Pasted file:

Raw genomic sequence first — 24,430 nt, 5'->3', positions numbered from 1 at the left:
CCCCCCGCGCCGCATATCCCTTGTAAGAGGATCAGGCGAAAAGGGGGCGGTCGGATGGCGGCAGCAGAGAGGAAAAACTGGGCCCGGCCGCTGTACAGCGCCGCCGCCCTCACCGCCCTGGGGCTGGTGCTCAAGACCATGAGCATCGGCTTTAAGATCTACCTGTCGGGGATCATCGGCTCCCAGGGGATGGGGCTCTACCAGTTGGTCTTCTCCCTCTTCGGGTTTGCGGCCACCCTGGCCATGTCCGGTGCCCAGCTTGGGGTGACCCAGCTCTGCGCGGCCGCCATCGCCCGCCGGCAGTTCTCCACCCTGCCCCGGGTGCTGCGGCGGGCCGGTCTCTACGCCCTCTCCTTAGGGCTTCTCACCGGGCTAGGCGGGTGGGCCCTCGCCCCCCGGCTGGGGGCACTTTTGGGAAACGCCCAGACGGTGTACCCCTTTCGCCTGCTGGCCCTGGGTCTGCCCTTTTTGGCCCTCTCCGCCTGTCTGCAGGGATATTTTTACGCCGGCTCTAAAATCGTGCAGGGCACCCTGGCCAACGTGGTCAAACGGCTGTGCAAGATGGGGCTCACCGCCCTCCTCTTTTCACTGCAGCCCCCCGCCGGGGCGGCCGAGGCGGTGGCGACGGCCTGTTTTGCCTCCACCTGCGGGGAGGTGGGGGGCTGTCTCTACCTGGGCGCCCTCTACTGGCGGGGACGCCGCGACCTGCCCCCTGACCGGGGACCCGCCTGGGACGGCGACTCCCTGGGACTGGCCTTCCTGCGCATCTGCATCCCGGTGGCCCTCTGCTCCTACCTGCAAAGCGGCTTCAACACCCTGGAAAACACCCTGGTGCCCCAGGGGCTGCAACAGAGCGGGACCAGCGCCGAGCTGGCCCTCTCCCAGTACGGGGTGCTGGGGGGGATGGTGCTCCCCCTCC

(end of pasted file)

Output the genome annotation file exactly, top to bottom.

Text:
Raw genomic sequence first — 24,430 nt, 5'->3', positions numbered from 1 at the left:
CCCCCCGCGCCGCATATCCCTTGTAAGAGGATCAGGCGAAAAGGGGGCGGTCGGATGGCGGCAGCAGAGAGGAAAAACTGGGCCCGGCCGCTGTACAGCGCCGCCGCCCTCACCGCCCTGGGGCTGGTGCTCAAGACCATGAGCATCGGCTTTAAGATCTACCTGTCGGGGATCATCGGCTCCCAGGGGATGGGGCTCTACCAGTTGGTCTTCTCCCTCTTCGGGTTTGCGGCCACCCTGGCCATGTCCGGTGCCCAGCTTGGGGTGACCCAGCTCTGCGCGGCCGCCATCGCCCGCCGGCAGTTCTCCACCCTGCCCCGGGTGCTGCGGCGGGCCGGTCTCTACGCCCTCTCCTTAGGGCTTCTCACCGGGCTAGGCGGGTGGGCCCTCGCCCCCCGGCTGGGGGCACTTTTGGGAAACGCCCAGACGGTGTACCCCTTTCGCCTGCTGGCCCTGGGTCTGCCCTTTTTGGCCCTCTCCGCCTGTCTGCAGGGATATTTTTACGCCGGCTCTAAAATCGTGCAGGGCACCCTGGCCAACGTGGTCAAACGGCTGTGCAAGATGGGGCTCACCGCCCTCCTCTTTTCACTGCAGCCCCCCGCCGGGGCGGCCGAGGCGGTGGCGACGGCCTGTTTTGCCTCCACCTGCGGGGAGGTGGGGGGCTGTCTCTACCTGGGCGCCCTCTACTGGCGGGGACGCCGCGACCTGCCCCCTGACCGGGGACCCGCCTGGGACGGCGACTCCCTGGGACTGGCCTTCCTGCGCATCTGCATCCCGGTGGCCCTCTGCTCCTACCTGCAAAGCGGCTTCAACACCCTGGAAAACACCCTGGTGCCCCAGGGGCTGCAACAGAGCGGGACCAGCGCCGAGCTGGCCCTCTCCCAGTACGGGGTGCTGGGGGGGATGGTGCTCCCCCTCC